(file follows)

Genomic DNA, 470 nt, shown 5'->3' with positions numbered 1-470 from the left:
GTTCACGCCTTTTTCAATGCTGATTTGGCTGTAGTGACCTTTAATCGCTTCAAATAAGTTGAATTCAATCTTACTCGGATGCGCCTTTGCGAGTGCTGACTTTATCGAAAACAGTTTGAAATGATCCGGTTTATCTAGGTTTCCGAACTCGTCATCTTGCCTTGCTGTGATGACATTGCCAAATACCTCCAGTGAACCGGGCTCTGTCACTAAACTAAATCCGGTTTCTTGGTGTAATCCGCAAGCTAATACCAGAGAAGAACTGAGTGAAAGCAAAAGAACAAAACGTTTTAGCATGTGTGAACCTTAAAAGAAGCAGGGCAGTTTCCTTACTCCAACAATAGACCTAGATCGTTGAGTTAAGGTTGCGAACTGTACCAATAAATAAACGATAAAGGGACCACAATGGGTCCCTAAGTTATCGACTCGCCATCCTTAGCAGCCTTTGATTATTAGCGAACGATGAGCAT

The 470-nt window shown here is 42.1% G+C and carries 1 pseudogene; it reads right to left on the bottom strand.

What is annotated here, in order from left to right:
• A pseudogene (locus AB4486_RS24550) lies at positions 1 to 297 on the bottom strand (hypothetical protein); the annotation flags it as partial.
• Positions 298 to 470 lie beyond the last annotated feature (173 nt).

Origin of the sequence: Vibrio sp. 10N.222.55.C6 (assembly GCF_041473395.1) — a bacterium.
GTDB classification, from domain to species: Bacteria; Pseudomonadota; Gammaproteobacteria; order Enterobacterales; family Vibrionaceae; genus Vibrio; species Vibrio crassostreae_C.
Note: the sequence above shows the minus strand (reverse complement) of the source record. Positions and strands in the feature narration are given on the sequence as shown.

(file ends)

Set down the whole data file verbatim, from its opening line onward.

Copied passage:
Genomic DNA, 470 nt, shown 5'->3' with positions numbered 1-470 from the left:
GTTCACGCCTTTTTCAATGCTGATTTGGCTGTAGTGACCTTTAATCGCTTCAAATAAGTTGAATTCAATCTTACTCGGATGCGCCTTTGCGAGTGCTGACTTTATCGAAAACAGTTTGAAATGATCCGGTTTATCTAGGTTTCCGAACTCGTCATCTTGCCTTGCTGTGATGACATTGCCAAATACCTCCAGTGAACCGGGCTCTGTCACTAAACTAAATCCGGTTTCTTGGTGTAATCCGCAAGCTAATACCAGAGAAGAACTGAGTGAAAGCAAAAGAACAAAACGTTTTAGCATGTGTGAACCTTAAAAGAAGCAGGGCAGTTTCCTTACTCCAACAATAGACCTAGATCGTTGAGTTAAGGTTGCGAACTGTACCAATAAATAAACGATAAAGGGACCACAATGGGTCCCTAAGTTATCGACTCGCCATCCTTAGCAGCCTTTGATTATTAGCGAACGATGAGCAT

The 470-nt window shown here is 42.1% G+C and carries 1 pseudogene; it reads right to left on the bottom strand.

What is annotated here, in order from left to right:
• A pseudogene (locus AB4486_RS24550) lies at positions 1 to 297 on the bottom strand (hypothetical protein); the annotation flags it as partial.
• Positions 298 to 470 lie beyond the last annotated feature (173 nt).

Origin of the sequence: Vibrio sp. 10N.222.55.C6 (assembly GCF_041473395.1) — a bacterium.
GTDB classification, from domain to species: Bacteria; Pseudomonadota; Gammaproteobacteria; order Enterobacterales; family Vibrionaceae; genus Vibrio; species Vibrio crassostreae_C.
Note: the sequence above shows the minus strand (reverse complement) of the source record. Positions and strands in the feature narration are given on the sequence as shown.